A book has been written about him. He has cavorted with mafia bosses, terrorists, smugglers, murderers and thieves. It is even believed that he knows the final resting place of Teamsters' boss Jimmy Hoffa. And why not, he use to be Hoffa's driver in the day. Marvin "the Weasel" Elkind a petty thief, little-known pro boxer, born in Jewish Toronto, shunted through foster homes ending up in reform school has a story that reads like a Hollywood gangster movie.
Marvin began his career as a welter weight boxer who if it were not for his association with mobsters and crime might have been a contender. Marvin tells the story of one of his first fights in Miami in 1953. That evening he was scheduled to fight Rocky Castellani, a welter weight who a few years later lost a close split decision to hall of famer Sugar Ray Robinson.
Just before the fight was to begin two toughs with guns showing through their jackets walked in and cleared the dressing room. Once empty, a short elegantly dressed man walked in puffing away on a cigar; it was Myer Lansky, famed American Jewish mobster. "Hob nit kain moirch" (Don't be afraid), Lansky said to him in Yiddish and proceeded to engage him in a conversation which led to Marvin understanding that Lansky wanted him to throw the fight in the third round. With an enticement of $1,000 (double what he would have made) and the ever-present threat of what may happen if he didn't, Marvin agreed. As he was about to leave, Lansky turned to Marvin and said wryly, "Boychik remember if you don't do this just be sure you have someone around to say Kaddish (the Jewish prayer for the dead)."
Yet "The Weasel" was much more than a second-rate boxer and mafia hanger-on. Marvin worked as a police informant for more than three decades. Whether it was the FBI, US Customs and Border Protection, US Department of the Treasury or our very own OPP with whom he had a long time personal connection, Marvin betrayed mobsters, mercenaries, money launderers and many more across both Canada and the United States. However the sting that Marvin is most proud is the one he pulled against Libyan agents allegedly out to harm his beloved Israel.
It was 1984. Marvin had already been working with OPP Detective Al "Robbie" Robinson, himself a legend within the annals of Canadian policing and ironically a man I worked with during my time at Canadian Jewish Congress. Al Robinson was a tough cop. When I knew him he was tasked to deal with violent neo-Nazis and white supremacists like Wolfgang Droege who were trying to influence Canadian youth and somewhat succeeding. For Marvin, "Robbie" was not just his handler but as he explained to me, "Look kid, Robbie and I were almost the same age but he was like a father to me. He was one of the only people to always say after a sting 'Marv you did a good job.' I never really heard that before. "
Ensconced in a penthouse apartment in downtown Toronto was a former Libyan-diplomat-turned- international-arms-dealer, Muftah El-Abbar -- and amongst much else, a tennis aficionado. Both Canadian and American law enforcement feared he was involved in trying to secure arms for Ghadaffi to be funneled to the then PLO to be used against Israel. El-Abbar was especially interested in military grade helicopters. He was careful; no American agent to date was able to get near him. "Robbie" figured if anyone could do the job it was the Weasel.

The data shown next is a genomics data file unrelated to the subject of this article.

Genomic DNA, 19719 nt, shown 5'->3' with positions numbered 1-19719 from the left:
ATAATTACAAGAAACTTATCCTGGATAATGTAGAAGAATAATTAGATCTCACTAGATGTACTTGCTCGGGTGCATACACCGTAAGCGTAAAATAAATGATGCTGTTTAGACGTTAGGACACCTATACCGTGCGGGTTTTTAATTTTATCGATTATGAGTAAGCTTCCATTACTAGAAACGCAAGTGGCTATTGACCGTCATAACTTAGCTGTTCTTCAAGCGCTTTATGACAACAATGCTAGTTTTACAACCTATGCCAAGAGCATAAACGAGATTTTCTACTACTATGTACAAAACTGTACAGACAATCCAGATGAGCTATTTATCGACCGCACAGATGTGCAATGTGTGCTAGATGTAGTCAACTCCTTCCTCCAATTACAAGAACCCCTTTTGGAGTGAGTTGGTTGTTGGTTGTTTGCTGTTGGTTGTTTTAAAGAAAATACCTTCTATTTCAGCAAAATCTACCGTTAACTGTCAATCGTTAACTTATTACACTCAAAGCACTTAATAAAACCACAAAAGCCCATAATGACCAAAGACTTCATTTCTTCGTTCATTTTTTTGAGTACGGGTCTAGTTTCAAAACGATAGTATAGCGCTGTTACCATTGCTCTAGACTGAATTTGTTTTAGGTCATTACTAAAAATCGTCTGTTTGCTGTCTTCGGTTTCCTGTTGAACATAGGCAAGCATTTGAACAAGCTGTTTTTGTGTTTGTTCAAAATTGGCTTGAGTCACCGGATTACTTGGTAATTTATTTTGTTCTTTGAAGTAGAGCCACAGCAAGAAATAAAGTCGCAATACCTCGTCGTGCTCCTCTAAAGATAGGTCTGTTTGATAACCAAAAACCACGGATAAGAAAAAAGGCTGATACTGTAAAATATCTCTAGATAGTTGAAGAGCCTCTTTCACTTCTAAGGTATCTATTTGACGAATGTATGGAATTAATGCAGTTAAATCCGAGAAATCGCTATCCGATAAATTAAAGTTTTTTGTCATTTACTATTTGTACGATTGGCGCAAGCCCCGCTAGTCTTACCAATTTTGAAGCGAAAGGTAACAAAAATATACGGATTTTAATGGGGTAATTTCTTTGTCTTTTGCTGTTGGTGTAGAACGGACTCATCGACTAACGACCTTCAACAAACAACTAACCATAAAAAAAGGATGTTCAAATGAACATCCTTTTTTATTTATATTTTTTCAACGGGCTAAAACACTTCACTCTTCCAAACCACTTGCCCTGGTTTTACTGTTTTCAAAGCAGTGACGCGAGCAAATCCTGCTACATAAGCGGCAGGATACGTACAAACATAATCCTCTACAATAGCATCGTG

Following a briefing by Robbie, Marvin realized that El-Abbar's finances were handled by a Spanish bank in the city. As luck would have it, his estranged brother Stanley, a successful lawyer in Toronto, was at the time on the bank's Board. Even though the brothers had not spoken in years, Marvin with his usual moxie, devised a plan.
In the 1980s, drywall was in short supply. Marvin was in touch with a Toronto builder he knew working on a large construction project in Miami. Promising him a "million dollars" in dry wall Marvin headed to El-Abbar's bank. Meeting the manager and introducing himself as "Marvin Elkind," he explained he had a big business deal for drywall and would require a large loan to purchase it. The bank manger, not knowing of the brothers' estrangement, immediately contacted the builders who confirmed the upcoming business deal. Given all the circumstances the bank was eager to proceed.
All was in place when Marvin explained that the American builder was coming into Toronto and he wanted to entertain him. The builder he explained was a tennis nut and Marvin confided he knew nothing of the game. So began the scam. The bank manager unwittingly made arrangements for his client, Muftah El-Abbar, to meet Marvin's builder friend, who in the end turned out to be a U.S. Treasury agent.
The clever con that Marvin arranged led to El-Abbar's arrest and the subsequent decision it seems for the Libyan agent to work with the CIA. Interestingly, it was this sting that led to information of Ghadhafi's residence that was bombed in 1986 in retaliation for what was believed to be a Libyan- inspired terrorist attack against American servicemen in Berlin.
Marvin Elkind was a mobster and a snitch. By his own admission, Marv did some very bad things, much of which he tells me today he is not proud. As the years have crept up on him, Marvin ponders his own mortality. "You play the cards you're dealt," he explained in his casual blunt manner, "so if I could do this [stop the Libyans], I figured that maybe the Ribono shel Olam (the master of the universe) will be a little nicer to me when my time comes."
The author and Marvin
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